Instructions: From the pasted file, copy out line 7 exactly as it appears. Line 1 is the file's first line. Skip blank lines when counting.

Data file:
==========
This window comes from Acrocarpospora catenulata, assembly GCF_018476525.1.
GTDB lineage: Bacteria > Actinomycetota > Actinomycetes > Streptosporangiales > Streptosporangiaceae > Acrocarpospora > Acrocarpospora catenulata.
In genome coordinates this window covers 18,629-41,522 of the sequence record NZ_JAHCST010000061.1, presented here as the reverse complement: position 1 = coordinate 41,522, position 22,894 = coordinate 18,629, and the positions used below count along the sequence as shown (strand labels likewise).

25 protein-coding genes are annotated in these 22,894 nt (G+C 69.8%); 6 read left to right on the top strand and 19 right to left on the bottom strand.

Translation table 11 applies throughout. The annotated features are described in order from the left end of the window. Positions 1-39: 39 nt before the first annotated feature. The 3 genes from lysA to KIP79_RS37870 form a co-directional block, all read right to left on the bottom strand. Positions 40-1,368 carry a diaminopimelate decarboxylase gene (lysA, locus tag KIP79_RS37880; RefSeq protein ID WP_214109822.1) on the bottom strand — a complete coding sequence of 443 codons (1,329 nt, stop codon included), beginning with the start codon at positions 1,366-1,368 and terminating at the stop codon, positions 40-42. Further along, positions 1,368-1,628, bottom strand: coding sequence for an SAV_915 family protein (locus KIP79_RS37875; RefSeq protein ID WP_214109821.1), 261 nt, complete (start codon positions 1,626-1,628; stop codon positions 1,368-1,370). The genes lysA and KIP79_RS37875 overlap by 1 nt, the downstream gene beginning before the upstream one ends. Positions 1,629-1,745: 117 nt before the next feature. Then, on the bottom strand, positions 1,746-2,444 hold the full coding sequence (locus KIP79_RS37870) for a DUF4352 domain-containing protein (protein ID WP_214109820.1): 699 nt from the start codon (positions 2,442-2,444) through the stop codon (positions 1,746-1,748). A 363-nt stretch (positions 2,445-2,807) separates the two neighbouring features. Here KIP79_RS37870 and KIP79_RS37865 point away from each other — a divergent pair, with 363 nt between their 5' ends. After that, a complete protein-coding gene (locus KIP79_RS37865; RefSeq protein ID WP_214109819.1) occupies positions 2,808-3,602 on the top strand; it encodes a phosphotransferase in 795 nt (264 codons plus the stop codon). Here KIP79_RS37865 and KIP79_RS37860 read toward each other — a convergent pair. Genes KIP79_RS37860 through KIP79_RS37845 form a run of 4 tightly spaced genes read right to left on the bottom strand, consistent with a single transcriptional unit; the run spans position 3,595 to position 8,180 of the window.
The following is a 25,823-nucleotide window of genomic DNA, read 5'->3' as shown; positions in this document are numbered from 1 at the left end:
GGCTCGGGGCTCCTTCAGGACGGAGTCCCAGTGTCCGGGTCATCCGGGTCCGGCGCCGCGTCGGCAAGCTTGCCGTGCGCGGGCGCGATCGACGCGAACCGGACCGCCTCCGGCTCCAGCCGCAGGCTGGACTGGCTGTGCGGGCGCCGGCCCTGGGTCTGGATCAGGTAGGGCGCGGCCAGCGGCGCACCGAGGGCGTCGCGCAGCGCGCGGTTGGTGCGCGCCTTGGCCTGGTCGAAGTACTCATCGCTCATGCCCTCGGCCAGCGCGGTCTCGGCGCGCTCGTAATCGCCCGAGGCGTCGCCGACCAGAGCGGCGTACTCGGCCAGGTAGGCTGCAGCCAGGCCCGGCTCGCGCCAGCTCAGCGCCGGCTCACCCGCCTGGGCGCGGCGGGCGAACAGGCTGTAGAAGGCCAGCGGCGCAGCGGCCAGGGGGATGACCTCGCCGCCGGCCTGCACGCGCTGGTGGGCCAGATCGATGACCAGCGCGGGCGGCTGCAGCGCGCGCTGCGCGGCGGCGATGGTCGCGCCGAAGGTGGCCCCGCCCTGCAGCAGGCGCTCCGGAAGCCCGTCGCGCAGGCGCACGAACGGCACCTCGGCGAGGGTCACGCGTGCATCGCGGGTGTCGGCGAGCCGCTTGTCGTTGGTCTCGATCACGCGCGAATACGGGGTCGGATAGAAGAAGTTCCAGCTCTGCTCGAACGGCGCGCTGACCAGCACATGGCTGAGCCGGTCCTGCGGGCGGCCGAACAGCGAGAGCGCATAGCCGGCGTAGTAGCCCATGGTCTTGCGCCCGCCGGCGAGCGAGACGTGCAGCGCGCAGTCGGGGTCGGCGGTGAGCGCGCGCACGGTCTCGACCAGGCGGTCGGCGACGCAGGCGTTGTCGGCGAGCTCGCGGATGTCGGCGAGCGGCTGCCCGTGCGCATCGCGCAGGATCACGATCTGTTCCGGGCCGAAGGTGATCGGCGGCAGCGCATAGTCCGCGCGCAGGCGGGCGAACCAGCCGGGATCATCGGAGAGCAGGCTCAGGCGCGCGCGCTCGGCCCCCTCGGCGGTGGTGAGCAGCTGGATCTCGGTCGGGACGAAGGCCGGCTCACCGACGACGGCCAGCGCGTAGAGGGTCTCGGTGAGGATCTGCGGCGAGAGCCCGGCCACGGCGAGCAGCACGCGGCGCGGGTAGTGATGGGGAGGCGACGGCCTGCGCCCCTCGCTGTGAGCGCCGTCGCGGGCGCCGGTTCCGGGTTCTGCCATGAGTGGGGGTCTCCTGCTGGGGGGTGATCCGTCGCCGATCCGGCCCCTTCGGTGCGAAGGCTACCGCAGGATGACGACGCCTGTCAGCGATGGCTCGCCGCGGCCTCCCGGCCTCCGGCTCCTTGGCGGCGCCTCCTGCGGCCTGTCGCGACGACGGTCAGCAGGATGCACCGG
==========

GGCTCGGGGCTCCTTCAGGACGGAGTCCCAGTGTCCGGGTCATCCGGGTCCGGCGCCGCGTCGGCAAGCTTGCCGTGCGCGGGCGCGATCGACGCGAACCGGACCGCCTCCGGCTCCAGCCGCAGGCTGGACTGGCTGTGCGGGCGCCGGCCCTGGGTCTGGATCAGGTAGGGCGCGGCCAGCGGCGCACCGAGGGCGTCGCGCAGCGCGCGGTTGGTGCGCGCCTTGGCCTGGTCGAAGTACTCATCGCTCATGCCCTCGGCCAGCGCGGTCTCGGCGCGCTCGTAATCGCCCGAGGCGTCGCCGACCAGAGCGGCGTACTCGGCCAGGTAGGCTGCAGCCAGGCCCGGCTCGCGCCAGCTCAGCGCCGGCTCACCCGCCTGGGCGCGGCGGGCGAACAGGCTGTAGAAGGCCAGCGGCGCAGCGGCCAGGGGGATGACCTCGCCGCCGGCCTGCACGCGCTGGTGGGCCAGATCGATGACCAGCGCGGGCGGCTGCAGCGCGCGCTGCGCGGCGGCGATGGTCGCGCCGAAGGTGGCCCCGCCCTGCAGCAGGCGCTCCGGAAGCCCGTCGCGCAGGCGCACGAACGGCACCTCGGCGAGGGTCACGCGTGCATCGCGGGTGTCGGCGAGCCGCTTGTCGTTGGTCTCGATCACGCGCGAATACGGGGTCGGATAGAAGAAGTTCCAGCTCTGCTCGAACGGCGCGCTGACCAGCACATGGCTGAGCCGGTCCTGCGGGCGGCCGAACAGCGAGAGCGCATAGCCGGCGTAGTAGCCCATGGTCTTGCGCCCGCCGGCGAGCGAGACGTGCAGCGCGCAGTCGGGGTCGGCGGTGAGCGCGCGCACGGTCTCGACCAGGCGGTCGGCGACGCAGGCGTTGTCGGCGAGCTCGCGGATGTCGGCGAGCGGCTGCCCGTGCGCATCGCGCAGGATCACGATCTGTTCCGGGCCGAAGGTGATCGGCGGCAGCGCATAGTCCGCGCGCAGGCGGGCGAACCAGCCGGGATCATCGGAGAGCAGGCTCAGGCGCGCGCGCTCGGCCCCCTCGGCGGTGGTGAGCAGCTGGATCTCGGTCGGGACGAAGGCCGGCTCACCGACGACGGCCAGCGCGTAGAGGGTCTCGGTGAGGATCTGCGGCGAGAGCCCGGCCACGGCGAGCAGCACGCGGCGCGGGTAGTGATGGGGAGGCGACGGCCTGCGCCCCTCGCTGTGAGCGCCGTCGCGGGCGCCGGTTCCGGGTTCTGCCATGAGTGGGGGTCTCCTGCTGGGGGGTGATCCGTCGCCGATCCGGCCCCTTCGGTGCGAAGGCTACCGCAGGATGACGACGCCTGTCAGCGATGGCTCGCCGCGGCCTCCCGGCCTCCGGCTCCTTGGCGGCGCCTCCTGCGGCCTGTCGCGACGACGGTCAGCAGGATGCACCGG